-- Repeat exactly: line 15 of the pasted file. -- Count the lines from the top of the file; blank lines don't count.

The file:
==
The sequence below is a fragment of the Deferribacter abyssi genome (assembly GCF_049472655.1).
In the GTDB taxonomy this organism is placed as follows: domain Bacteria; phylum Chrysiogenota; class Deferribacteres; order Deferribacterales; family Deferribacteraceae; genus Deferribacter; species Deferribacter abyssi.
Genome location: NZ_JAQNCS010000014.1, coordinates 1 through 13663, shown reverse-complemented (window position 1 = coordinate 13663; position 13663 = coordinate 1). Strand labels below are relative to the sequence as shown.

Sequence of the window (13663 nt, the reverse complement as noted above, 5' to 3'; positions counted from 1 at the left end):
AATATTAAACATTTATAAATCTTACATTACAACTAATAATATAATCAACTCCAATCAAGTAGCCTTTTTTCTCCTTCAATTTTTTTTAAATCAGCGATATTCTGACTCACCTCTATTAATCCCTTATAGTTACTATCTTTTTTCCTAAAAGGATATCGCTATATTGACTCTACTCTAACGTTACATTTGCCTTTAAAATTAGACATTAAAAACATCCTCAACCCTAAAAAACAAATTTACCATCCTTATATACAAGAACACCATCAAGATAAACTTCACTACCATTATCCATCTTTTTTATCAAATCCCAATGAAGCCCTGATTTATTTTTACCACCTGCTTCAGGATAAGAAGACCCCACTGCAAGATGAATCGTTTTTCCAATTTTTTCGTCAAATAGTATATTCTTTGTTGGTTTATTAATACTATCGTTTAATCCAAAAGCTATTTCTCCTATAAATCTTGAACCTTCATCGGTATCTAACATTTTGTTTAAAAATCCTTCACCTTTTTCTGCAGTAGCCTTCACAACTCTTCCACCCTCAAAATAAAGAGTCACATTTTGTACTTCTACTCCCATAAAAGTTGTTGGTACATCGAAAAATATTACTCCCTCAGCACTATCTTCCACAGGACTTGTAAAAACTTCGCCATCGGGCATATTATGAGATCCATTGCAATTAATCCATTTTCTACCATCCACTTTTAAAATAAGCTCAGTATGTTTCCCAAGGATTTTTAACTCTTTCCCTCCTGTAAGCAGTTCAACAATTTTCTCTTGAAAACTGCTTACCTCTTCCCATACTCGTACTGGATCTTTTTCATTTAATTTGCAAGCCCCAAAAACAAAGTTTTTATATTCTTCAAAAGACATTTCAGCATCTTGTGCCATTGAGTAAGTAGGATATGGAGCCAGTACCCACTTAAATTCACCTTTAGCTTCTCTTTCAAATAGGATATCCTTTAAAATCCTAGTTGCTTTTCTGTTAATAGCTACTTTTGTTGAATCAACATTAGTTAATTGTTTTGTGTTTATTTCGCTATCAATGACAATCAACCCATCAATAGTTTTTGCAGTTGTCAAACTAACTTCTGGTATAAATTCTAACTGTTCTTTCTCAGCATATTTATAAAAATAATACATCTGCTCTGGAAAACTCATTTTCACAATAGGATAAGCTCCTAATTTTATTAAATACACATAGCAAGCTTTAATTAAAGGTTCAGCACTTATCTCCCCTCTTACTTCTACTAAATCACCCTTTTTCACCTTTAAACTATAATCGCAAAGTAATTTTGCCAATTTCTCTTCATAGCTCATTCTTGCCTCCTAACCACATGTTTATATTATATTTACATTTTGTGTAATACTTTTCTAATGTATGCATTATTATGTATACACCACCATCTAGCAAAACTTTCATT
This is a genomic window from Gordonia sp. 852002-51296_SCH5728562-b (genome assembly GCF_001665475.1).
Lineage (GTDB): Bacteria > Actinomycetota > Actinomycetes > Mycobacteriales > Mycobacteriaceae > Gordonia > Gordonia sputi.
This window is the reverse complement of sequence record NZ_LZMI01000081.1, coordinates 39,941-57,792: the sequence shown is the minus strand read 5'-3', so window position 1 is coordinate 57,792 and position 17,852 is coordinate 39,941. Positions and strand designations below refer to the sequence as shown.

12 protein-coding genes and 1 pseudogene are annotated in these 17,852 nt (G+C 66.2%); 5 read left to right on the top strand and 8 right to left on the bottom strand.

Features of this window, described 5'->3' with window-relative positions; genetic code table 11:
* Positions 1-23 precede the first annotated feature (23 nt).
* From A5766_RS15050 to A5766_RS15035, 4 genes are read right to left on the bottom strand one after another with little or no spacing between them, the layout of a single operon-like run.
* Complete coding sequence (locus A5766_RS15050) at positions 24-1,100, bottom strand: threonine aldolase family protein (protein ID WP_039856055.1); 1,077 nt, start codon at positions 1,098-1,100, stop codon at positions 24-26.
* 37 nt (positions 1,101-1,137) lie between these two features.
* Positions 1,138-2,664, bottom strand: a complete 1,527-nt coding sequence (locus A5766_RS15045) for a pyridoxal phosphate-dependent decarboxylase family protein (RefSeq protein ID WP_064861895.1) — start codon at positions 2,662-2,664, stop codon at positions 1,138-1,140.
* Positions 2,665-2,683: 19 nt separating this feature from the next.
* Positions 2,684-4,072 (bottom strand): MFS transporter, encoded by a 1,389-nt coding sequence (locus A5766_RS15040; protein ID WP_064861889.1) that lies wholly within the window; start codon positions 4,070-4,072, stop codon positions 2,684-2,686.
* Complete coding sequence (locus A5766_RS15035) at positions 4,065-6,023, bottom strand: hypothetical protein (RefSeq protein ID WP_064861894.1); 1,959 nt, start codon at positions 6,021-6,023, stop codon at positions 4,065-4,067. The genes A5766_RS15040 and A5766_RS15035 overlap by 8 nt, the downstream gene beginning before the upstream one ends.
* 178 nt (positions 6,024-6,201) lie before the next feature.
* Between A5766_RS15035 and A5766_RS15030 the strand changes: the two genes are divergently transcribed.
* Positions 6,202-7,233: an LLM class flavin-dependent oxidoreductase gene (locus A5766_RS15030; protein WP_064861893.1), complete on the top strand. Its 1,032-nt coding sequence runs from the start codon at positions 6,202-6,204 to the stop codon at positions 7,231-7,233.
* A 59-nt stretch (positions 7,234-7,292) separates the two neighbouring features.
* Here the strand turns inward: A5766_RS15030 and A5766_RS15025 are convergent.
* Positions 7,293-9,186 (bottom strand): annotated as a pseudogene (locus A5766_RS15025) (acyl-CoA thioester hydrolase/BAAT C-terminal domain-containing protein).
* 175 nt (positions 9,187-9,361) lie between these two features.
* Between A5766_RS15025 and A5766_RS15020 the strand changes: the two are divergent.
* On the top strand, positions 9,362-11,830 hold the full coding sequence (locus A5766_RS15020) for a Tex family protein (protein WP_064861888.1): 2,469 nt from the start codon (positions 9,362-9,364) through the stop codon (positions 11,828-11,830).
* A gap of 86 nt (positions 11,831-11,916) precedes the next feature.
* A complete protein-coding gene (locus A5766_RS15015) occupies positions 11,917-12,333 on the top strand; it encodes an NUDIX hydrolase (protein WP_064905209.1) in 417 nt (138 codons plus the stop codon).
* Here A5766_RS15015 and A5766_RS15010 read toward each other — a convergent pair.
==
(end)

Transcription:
* Positions 1,138-2,664, bottom strand: a complete 1,527-nt coding sequence (locus A5766_RS15045) for a pyridoxal phosphate-dependent decarboxylase family protein (RefSeq protein ID WP_064861895.1) — start codon at positions 2,662-2,664, stop codon at positions 1,138-1,140.